Healthcare Showing That Big Tech Isn't the Only Bull in Town

While capital markets are seemingly fixated on the astounding returns of big tech and the growth prospects of artificial intelligence (AI), the sector isn’t the only bull in town. The healthcare sector is also outperforming and shouldn’t be overlooked by long- and short-term investors.

While big tech remained in pole position, the 2023 year-end rally certainly benefited a number of sectors and assets. The start to 2024 saw certain assets stumble out of the gate. But the healthcare sector remained resilient.

“The everything rally’ that started in October has slowed in the new year for assets including small-caps, industrial stocks and gold. One exception: health care stocks,” noted a Wall Street Journal report.

Major indexes have regained their footing and are trending higher once again. But healthcare is outpacing the overall broad market. Even in downturns, healthcare is often viewed as a safe haven sector. That allows investors to stay in the market as opposed to remaining on the sidelines or seeking safety in other assets like gold.

“The health care sector has added 7.8% this year, outpacing the S&P 500’s 6.5% gain,” the report added. It noted that it makes healthcare the “third-best performing segment in the broad-based index after the tech-heavy communication services and information technology segments, which are up about 10% each.”

From a technical standpoint, the long-term trend is also favoring healthcare, as seen in its 200-day moving average.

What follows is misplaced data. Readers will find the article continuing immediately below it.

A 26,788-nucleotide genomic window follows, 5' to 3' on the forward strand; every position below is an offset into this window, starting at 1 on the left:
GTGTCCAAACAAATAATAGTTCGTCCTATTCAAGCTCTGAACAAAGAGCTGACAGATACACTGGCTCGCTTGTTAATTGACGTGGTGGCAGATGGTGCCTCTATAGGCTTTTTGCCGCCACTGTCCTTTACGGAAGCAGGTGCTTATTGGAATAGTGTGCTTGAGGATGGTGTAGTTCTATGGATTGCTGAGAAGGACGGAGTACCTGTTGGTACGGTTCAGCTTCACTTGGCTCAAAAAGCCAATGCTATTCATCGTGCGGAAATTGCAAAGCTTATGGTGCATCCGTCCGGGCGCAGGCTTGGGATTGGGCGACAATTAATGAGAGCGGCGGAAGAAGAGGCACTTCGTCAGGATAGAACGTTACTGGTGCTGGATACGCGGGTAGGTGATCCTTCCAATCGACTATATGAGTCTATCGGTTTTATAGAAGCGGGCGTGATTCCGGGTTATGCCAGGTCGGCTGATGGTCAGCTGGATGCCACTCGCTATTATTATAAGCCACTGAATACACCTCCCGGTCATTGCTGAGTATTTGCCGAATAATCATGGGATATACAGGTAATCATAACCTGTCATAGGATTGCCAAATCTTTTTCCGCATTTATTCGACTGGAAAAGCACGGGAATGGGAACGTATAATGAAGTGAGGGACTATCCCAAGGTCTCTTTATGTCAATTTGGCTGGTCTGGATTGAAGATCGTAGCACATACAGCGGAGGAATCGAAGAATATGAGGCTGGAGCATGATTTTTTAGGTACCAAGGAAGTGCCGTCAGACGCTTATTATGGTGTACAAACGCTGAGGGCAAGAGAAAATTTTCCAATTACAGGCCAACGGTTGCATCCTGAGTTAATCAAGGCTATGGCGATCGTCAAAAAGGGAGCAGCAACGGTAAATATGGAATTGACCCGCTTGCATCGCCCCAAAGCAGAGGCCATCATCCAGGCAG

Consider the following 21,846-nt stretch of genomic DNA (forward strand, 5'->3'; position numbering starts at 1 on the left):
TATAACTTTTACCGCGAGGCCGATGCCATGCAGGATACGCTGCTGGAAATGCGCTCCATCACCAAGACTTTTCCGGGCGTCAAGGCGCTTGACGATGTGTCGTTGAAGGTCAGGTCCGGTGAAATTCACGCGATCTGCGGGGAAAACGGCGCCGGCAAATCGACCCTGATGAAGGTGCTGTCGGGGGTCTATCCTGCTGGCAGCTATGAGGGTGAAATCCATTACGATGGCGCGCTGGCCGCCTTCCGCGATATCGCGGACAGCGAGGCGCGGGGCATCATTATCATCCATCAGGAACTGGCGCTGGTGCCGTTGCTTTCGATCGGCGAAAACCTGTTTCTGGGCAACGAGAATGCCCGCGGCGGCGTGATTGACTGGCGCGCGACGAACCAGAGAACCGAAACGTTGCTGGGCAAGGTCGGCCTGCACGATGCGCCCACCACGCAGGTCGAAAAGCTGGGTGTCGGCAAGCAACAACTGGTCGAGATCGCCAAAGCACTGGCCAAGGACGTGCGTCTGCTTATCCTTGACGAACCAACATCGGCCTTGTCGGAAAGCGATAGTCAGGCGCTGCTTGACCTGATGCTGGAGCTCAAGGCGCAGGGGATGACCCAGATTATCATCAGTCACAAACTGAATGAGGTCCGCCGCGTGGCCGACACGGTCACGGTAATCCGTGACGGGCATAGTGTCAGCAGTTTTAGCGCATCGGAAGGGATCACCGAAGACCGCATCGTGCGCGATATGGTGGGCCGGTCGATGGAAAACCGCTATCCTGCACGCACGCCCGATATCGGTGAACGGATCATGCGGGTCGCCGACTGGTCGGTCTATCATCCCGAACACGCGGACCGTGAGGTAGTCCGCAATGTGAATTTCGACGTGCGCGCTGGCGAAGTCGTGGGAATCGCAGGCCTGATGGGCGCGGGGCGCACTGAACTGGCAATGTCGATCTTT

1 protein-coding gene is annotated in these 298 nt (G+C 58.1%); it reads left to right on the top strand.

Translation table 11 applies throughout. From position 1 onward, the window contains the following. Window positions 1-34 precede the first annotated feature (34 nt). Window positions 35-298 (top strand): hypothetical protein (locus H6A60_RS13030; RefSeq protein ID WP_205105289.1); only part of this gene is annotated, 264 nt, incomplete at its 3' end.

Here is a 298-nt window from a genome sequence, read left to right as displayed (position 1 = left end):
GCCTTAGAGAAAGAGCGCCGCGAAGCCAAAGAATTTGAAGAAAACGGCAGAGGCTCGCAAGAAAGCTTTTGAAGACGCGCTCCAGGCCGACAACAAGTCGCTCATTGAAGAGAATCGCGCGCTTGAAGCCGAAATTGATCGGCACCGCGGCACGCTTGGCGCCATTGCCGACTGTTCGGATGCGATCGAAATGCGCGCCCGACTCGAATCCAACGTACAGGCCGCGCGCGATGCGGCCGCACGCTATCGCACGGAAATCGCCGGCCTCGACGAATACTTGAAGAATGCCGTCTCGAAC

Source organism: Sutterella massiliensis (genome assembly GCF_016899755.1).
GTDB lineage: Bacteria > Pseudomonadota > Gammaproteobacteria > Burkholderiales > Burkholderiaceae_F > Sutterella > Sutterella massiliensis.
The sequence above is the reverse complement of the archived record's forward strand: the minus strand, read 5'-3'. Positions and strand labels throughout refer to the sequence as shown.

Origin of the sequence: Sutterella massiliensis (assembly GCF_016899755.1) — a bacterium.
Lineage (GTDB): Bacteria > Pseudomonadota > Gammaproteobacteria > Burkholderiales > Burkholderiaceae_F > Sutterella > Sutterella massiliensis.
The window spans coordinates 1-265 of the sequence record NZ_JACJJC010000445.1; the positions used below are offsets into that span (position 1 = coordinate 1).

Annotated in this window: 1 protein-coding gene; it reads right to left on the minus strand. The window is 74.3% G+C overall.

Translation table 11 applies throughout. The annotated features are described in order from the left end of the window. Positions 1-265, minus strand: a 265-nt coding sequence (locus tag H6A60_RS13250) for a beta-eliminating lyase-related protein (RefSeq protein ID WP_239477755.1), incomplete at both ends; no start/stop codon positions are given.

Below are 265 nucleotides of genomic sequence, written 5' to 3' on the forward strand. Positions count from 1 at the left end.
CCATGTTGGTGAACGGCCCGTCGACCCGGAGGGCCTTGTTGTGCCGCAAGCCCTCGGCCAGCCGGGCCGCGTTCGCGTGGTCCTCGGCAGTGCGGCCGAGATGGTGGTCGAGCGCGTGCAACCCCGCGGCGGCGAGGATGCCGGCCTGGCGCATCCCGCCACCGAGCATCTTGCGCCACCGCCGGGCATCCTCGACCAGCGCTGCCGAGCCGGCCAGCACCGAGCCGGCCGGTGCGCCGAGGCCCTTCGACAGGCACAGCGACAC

“The health care sector is the only one of the S&P 500’s 11 segments to have more stocks above their 200-day moving average now than at the start of 2024,” the WSJ report noted, according to a Strategas research note by Chris Verrone.

Triple Leveraging Healthcare

If healthcare’s upward trend holds, traders may want to consider using the Direxion Daily Healthcare Bull 3X ETF (CURE). The fund seeks daily investment results equal to 300% of the daily performance of the Health Care Select Sector Index. The index includes domestic companies from the healthcare sector, such as pharmaceuticals, healthcare equipment and supplies, healthcare providers and services, biotechnology, life sciences tools and services, and more.

CURE is up 17% year to date. Its top holding, UnitedHealth Group, is fundamentally sound and given an aging population, its long-term prospects look appealing.

“Following the end of World War II, the U.S. experienced a massive population growth – the baby boom,” Investorplace noted. “However, humans get older and when they do, they increasingly require care,” and that “aging is an inevitability and that affords UNH (UnitedHealth Group) a level of permanent relevance.”

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